We work for half a year to pay taxes

The Greeks have to work a little less than half a day to cover their obligations to the tax authorities.

Every year for the past five years, research has been carried out in Greece to measure the tax “wounds” inflicted on the Greek population. Have you ever wondered how many days a year we Greek taxpayers work to pay government taxes? This year ΚΕΦΚΕ (Το Κέντρο Φιλελεύθερων Μελετών “Μάρκος Δραγούμης”), celebrating Tax Freedom Day on June 29 ((μέρα Φορολογικής Ελευθερίας.

Every year for the past five years, research has been carried out in Greece to measure the tax “wounds” inflicted on the Greek population. Have you ever wondered how many days a year we Greek taxpayers work to pay government taxes? This year, ΚΕΦίΜ (Το Κέντρο Φιλελεύθερων Μελετών “Μάρκος Δραγούμης”), celebrating Tax Freedom Day on June 29 (Ημέρα Φορολογικής Ελευθερίαί.

According to the researchers of the Center, if we first had to pay all taxes and fees, then June 29 will be exactly the day from which we can start using our own earned funds (income), since the previous six months of work (!) Will only take to pay taxes.

According to a study by the Marcos Dragoumis Center (ΚΕΦίΜ), citizens of our country who want to be “good taxpayers“Should work 179 days out of 365.

In particular, in 2021, the average Greek had to work 75 days to pay indirect taxes, 60 days to pay insurance premiums, 43 days to pay direct taxes, and one day to pay capital tax.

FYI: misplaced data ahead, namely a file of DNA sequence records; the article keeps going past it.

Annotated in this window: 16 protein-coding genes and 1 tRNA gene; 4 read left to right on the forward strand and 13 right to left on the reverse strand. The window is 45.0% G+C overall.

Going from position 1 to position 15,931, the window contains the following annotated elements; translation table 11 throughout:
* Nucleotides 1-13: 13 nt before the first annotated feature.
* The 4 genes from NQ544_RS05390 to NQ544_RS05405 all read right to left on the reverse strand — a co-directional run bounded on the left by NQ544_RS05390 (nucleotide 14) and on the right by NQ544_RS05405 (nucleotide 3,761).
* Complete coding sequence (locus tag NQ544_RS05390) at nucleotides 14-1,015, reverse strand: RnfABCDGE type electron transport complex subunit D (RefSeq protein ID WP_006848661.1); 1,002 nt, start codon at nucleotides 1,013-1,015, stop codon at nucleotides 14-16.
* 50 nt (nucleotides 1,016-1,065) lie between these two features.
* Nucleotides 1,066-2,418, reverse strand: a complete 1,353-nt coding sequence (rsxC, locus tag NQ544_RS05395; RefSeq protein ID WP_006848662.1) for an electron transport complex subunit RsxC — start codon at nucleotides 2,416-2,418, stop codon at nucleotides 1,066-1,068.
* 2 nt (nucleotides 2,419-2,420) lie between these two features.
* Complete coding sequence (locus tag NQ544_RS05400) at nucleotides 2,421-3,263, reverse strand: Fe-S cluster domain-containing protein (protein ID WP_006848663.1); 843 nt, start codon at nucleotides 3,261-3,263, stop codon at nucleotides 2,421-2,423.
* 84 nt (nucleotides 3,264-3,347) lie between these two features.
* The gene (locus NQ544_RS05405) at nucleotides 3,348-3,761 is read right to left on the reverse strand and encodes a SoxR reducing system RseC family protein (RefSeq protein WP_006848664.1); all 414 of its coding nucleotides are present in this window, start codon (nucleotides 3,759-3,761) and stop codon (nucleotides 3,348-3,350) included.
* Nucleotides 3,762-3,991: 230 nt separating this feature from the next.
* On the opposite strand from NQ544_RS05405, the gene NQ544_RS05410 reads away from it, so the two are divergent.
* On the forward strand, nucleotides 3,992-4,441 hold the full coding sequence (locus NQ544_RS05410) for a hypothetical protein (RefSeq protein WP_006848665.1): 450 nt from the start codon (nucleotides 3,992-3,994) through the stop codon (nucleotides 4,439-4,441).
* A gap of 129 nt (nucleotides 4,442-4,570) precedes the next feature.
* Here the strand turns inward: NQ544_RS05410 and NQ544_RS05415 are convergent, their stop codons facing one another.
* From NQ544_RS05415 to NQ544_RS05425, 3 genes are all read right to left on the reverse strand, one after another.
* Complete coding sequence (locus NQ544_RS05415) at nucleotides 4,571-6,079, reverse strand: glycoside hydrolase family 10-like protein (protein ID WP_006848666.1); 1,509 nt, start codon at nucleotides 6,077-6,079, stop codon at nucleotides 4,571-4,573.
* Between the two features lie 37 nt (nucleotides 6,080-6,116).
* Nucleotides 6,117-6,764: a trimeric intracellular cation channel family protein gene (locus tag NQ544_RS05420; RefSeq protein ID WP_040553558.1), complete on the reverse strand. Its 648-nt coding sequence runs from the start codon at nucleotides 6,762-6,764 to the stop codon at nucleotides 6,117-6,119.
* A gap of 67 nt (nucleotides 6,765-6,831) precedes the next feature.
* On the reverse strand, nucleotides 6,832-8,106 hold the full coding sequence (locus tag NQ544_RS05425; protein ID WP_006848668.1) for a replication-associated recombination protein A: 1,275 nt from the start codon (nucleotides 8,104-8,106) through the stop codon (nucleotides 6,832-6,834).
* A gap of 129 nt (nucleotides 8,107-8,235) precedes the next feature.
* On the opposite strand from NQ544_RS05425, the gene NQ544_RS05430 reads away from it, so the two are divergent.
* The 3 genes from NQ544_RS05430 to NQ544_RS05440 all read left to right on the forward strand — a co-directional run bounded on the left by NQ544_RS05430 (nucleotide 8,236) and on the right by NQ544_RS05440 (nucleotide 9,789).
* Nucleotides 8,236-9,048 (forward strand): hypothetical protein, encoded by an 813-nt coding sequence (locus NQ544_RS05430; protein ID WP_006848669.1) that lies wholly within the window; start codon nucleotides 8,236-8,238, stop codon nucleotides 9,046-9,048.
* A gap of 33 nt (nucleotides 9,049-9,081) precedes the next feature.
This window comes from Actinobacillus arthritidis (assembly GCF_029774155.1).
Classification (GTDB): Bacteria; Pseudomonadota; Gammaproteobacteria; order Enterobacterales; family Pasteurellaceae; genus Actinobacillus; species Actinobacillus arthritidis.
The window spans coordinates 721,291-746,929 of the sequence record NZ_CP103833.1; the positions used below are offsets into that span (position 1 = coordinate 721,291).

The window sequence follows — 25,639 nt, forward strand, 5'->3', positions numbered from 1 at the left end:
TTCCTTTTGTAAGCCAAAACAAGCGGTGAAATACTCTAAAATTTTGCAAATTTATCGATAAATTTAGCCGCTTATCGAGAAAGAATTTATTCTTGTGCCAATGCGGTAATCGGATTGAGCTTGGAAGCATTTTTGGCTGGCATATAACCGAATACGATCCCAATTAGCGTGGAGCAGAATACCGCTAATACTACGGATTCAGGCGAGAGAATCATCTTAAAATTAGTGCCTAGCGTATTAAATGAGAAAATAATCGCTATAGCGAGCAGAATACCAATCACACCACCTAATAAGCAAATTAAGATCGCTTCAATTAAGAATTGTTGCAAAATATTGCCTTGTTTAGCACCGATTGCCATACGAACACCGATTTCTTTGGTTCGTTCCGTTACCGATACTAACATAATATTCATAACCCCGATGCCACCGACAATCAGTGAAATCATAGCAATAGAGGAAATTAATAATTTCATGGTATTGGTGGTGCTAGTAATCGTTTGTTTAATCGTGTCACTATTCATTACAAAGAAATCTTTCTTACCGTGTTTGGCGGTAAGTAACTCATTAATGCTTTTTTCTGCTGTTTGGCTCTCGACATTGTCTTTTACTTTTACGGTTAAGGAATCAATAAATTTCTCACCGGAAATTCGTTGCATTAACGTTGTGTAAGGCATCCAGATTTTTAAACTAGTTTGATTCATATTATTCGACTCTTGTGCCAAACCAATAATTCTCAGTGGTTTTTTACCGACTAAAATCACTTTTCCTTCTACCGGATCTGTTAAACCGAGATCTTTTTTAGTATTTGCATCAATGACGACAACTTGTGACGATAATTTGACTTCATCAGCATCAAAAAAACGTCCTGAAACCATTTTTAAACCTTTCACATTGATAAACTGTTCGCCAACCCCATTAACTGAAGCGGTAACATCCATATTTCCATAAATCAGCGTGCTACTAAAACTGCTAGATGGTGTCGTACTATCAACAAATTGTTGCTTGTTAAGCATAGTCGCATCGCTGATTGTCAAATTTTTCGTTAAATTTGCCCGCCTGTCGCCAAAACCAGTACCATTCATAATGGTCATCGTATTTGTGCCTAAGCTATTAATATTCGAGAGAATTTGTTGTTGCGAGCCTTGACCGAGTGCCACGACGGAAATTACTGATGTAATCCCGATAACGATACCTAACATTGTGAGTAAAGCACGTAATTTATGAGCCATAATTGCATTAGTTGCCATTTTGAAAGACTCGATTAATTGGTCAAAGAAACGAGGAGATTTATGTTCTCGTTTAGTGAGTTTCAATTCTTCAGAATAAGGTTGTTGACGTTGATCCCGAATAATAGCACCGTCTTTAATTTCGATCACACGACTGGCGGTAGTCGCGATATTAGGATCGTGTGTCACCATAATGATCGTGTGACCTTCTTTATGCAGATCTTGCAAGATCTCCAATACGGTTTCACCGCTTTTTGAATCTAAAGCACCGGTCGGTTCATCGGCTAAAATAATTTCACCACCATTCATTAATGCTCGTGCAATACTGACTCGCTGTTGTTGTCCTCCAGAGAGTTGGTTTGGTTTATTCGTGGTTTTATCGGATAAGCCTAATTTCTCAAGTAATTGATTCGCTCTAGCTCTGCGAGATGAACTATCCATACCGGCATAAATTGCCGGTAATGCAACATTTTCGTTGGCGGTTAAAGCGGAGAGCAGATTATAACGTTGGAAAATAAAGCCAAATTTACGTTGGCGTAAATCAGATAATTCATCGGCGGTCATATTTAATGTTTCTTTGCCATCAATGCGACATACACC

According to a statistical study, in 2019 Greece is recognized as one of the seven countries with the highest taxes and insurance premiums (12 days more than the average you have to work to pay taxes). In addition, the country recorded a lower degree of trust in the government compared to the average for 2020 (11% below the average) among 23 European countries where a similar survey was conducted.

Along with Greece, Slovenia, Czech Republic, Italy, Belgium and France are in the group with the least confidence in the government and the largest number of working days for the state. Ireland and Switzerland are among the countries with the highest level of government trust and the fewest working days “benefiting” the government.

In the memorandum years, excessive taxation brought households to their knees. Of the 147 working days that the average Greek had to work in 2009 to pay taxes and fees, in 2018 he had to work 186 days to pay the state in full.

186 working days in 2018 were reduced to 175 in 2020 and to 179 in 2021. However, this decline is due to low tax collection, not to cuts in government spending. The persistent restrictions have resulted in a reduction in tax revenues while increasing government aid, with the result that, if the general government deficit is included, 2021 will be the year with the most workforce days (221) since 2013.

The Φ study shows the following: the total burden on citizens and businesses from taxes and insurance premiums in 2021 will amount to 71.9 billion, which is almost double the amount paid by households to meet their basic needs.

For twenty years, from 1999 to 2018, 47 working days have been added for obligations to the state. In 1999, we worked 139 days, in 2012 – 174 days, and in 2018 we reached 186 working days to pay taxes and fees. In the period 2019-2020, the first significant decrease of 11 days in the last twenty years was recorded, and in 2021 – an increase of four days.

According to the researchers of the Center, if we first had to pay all taxes and fees, then June 29 will be exactly the day from which we can start using our own earned funds (income), since the previous six months of work (!) Will only take to pay taxes.





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